“We managed to get my son’s school stuff, so he is almost ready; just needs one or two minor things and that’s about it,” Archer added.

Despite her loss Archer remained thankful that her situation was not worse.

“God is our provider. He is God. He will make all things beautiful in His time and I will keep my eyes fixed on the Lord. He allows things to happen as He sees fit.”

A short distance away, 64-year-old Cardinal Jones, who lives alone, was nailing together pieces of wood that had fallen off his home during the passage of Tropical Storm Harvey.

Sixty-four-year-old Cardinal Jones is in desperate need of help after Tropical Storm Harvey.

A number of galvanize sheets could still be seen on the ground near his home, and Jones told Barbados TODAY he was desperately in need of help.

“None of the galvanize didn’t come off the roof, but the house want repairing badly. Right now I have to do a lot of patching up with the hurricane season,” he said.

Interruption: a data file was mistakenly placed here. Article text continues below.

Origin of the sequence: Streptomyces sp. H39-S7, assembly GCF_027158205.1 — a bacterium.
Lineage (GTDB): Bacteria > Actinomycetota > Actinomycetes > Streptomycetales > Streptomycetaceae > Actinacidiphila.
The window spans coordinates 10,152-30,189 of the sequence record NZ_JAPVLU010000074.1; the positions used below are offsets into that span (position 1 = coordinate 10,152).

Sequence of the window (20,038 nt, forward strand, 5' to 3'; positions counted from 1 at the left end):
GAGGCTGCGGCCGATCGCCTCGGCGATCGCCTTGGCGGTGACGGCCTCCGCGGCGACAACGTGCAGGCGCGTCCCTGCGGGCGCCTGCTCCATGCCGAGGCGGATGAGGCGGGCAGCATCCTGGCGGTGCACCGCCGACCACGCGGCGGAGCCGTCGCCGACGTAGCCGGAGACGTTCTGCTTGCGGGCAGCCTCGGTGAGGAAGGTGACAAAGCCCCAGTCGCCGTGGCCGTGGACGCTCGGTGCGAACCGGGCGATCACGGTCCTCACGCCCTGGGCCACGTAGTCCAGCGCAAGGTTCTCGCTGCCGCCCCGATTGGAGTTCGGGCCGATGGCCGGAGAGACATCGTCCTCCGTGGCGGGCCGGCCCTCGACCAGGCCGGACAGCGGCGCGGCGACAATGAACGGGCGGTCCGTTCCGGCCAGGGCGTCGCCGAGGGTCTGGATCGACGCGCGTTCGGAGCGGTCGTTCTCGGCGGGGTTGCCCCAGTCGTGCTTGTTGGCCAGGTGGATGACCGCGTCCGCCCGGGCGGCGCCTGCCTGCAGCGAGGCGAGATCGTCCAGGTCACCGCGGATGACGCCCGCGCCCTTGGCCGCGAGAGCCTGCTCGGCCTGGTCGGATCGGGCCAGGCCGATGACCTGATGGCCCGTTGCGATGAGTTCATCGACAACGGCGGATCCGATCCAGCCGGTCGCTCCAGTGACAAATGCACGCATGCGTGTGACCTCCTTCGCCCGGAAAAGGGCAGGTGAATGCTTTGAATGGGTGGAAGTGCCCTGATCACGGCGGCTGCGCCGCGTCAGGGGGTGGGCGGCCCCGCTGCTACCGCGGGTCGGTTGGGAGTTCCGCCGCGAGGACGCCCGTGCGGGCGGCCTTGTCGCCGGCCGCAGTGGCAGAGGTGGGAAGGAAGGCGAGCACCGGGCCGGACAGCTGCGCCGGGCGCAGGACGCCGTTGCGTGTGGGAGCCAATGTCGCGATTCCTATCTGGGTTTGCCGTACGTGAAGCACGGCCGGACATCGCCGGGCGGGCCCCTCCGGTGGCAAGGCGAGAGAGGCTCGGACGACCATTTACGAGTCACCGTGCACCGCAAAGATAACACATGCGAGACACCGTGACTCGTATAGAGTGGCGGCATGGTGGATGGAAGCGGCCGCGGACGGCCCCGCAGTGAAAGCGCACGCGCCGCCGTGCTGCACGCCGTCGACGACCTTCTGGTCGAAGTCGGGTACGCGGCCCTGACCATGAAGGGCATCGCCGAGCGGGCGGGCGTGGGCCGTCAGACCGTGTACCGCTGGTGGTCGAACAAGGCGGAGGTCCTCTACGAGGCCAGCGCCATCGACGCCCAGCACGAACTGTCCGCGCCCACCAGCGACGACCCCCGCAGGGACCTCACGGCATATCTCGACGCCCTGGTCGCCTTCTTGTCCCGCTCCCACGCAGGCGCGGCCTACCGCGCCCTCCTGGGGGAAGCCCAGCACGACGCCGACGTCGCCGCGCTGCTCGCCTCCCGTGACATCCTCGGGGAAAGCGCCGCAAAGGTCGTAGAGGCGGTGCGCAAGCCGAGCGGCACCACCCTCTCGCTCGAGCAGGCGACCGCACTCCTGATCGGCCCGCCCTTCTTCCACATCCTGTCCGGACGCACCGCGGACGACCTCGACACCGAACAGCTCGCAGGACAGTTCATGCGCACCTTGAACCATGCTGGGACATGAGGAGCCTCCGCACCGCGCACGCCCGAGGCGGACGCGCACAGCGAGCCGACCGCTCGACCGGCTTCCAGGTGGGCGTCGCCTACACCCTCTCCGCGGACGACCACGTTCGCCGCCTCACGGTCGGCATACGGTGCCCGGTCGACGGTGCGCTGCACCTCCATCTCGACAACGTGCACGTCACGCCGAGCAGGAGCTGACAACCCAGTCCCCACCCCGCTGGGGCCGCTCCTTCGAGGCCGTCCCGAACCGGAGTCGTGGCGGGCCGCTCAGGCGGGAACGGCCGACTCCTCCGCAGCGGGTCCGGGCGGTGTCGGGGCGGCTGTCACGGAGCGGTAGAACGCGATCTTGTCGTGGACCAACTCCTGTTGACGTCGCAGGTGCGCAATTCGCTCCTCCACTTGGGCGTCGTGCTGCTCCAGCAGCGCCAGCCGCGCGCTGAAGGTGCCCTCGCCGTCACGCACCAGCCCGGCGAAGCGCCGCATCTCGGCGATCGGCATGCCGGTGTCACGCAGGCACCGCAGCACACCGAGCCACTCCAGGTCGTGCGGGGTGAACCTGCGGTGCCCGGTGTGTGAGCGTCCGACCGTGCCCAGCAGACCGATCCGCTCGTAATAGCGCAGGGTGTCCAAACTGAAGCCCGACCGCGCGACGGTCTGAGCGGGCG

“People come around and I show them the paling that is down and they tell me they would come back and give me assistance . . . . I don’t work now.”

The Providence Methodist Church was also severely damaged by the storm, and today employees of Niccolls and Edghill Construction Limited could be seen working diligently, tearing down further in order to build up again.   

Workers from Niccolls and Edghill Construction Limited repairing the Providence Methodist Church.

“This morning we came to take down the other part of the roof that was damaged . . . . The damage was really bad. We are doing demolition and to finish that it’s going to take three days,” Location Supervisor Lynton Fraser said, adding that the project would cost “a couple hundreds or even thousands” of dollars.